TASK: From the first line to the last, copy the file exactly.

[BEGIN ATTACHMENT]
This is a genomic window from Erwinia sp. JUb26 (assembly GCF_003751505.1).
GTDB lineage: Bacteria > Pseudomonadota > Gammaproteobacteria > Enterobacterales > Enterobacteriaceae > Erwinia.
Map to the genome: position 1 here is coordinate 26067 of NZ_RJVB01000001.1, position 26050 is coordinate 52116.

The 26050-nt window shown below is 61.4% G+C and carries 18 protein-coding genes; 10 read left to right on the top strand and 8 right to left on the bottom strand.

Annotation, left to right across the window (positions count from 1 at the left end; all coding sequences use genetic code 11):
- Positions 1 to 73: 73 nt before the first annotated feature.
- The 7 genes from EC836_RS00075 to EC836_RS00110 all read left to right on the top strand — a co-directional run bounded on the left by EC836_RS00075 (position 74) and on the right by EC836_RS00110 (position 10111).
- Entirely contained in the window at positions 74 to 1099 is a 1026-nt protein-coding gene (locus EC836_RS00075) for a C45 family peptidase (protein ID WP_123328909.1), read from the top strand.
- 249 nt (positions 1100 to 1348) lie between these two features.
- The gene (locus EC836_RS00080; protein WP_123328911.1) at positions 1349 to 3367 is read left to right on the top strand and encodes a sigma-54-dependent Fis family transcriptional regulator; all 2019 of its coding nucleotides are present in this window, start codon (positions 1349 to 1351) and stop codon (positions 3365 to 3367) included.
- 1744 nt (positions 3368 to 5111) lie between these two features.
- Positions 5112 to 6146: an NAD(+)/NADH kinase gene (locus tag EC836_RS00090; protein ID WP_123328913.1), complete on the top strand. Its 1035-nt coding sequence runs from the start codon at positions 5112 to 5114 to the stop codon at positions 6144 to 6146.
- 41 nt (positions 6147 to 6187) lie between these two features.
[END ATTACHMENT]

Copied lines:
This is a genomic window from Erwinia sp. JUb26 (assembly GCF_003751505.1).
GTDB lineage: Bacteria > Pseudomonadota > Gammaproteobacteria > Enterobacterales > Enterobacteriaceae > Erwinia.
Map to the genome: position 1 here is coordinate 26067 of NZ_RJVB01000001.1, position 26050 is coordinate 52116.

The 26050-nt window shown below is 61.4% G+C and carries 18 protein-coding genes; 10 read left to right on the top strand and 8 right to left on the bottom strand.

Annotation, left to right across the window (positions count from 1 at the left end; all coding sequences use genetic code 11):
- Positions 1 to 73: 73 nt before the first annotated feature.
- The 7 genes from EC836_RS00075 to EC836_RS00110 all read left to right on the top strand — a co-directional run bounded on the left by EC836_RS00075 (position 74) and on the right by EC836_RS00110 (position 10111).
- Entirely contained in the window at positions 74 to 1099 is a 1026-nt protein-coding gene (locus EC836_RS00075) for a C45 family peptidase (protein ID WP_123328909.1), read from the top strand.
- 249 nt (positions 1100 to 1348) lie between these two features.
- The gene (locus EC836_RS00080; protein WP_123328911.1) at positions 1349 to 3367 is read left to right on the top strand and encodes a sigma-54-dependent Fis family transcriptional regulator; all 2019 of its coding nucleotides are present in this window, start codon (positions 1349 to 1351) and stop codon (positions 3365 to 3367) included.
- 1744 nt (positions 3368 to 5111) lie between these two features.
- Positions 5112 to 6146: an NAD(+)/NADH kinase gene (locus tag EC836_RS00090; protein ID WP_123328913.1), complete on the top strand. Its 1035-nt coding sequence runs from the start codon at positions 5112 to 5114 to the stop codon at positions 6144 to 6146.
- 41 nt (positions 6147 to 6187) lie between these two features.